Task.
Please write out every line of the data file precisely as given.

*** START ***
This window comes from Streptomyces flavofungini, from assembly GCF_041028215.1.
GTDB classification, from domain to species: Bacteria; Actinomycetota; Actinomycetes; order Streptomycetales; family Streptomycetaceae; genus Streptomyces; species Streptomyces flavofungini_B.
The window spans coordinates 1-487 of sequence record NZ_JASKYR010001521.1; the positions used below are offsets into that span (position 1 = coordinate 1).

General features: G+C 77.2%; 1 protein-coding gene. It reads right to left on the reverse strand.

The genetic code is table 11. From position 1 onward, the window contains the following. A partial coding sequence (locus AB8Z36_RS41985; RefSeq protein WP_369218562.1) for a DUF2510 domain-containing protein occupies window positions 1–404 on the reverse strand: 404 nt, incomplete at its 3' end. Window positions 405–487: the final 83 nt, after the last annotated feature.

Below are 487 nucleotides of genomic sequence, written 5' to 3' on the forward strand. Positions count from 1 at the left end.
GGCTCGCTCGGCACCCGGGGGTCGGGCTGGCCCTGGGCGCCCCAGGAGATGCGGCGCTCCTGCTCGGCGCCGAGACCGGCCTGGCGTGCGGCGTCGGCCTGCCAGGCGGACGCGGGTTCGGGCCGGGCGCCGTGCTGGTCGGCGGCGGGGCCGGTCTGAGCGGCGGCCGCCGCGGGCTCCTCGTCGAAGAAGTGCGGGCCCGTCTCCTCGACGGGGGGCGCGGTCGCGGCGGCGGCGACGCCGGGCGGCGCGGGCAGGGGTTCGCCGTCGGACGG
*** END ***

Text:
This window comes from Streptomyces flavofungini, from assembly GCF_041028215.1.
GTDB classification, from domain to species: Bacteria; Actinomycetota; Actinomycetes; order Streptomycetales; family Streptomycetaceae; genus Streptomyces; species Streptomyces flavofungini_B.
The window spans coordinates 1-487 of sequence record NZ_JASKYR010001521.1; the positions used below are offsets into that span (position 1 = coordinate 1).

General features: G+C 77.2%; 1 protein-coding gene. It reads right to left on the reverse strand.

The genetic code is table 11. From position 1 onward, the window contains the following. A partial coding sequence (locus AB8Z36_RS41985; RefSeq protein WP_369218562.1) for a DUF2510 domain-containing protein occupies window positions 1–404 on the reverse strand: 404 nt, incomplete at its 3' end. Window positions 405–487: the final 83 nt, after the last annotated feature.

Below are 487 nucleotides of genomic sequence, written 5' to 3' on the forward strand. Positions count from 1 at the left end.
GGCTCGCTCGGCACCCGGGGGTCGGGCTGGCCCTGGGCGCCCCAGGAGATGCGGCGCTCCTGCTCGGCGCCGAGACCGGCCTGGCGTGCGGCGTCGGCCTGCCAGGCGGACGCGGGTTCGGGCCGGGCGCCGTGCTGGTCGGCGGCGGGGCCGGTCTGAGCGGCGGCCGCCGCGGGCTCCTCGTCGAAGAAGTGCGGGCCCGTCTCCTCGACGGGGGGCGCGGTCGCGGCGGCGGCGACGCCGGGCGGCGCGGGCAGGGGTTCGCCGTCGGACGG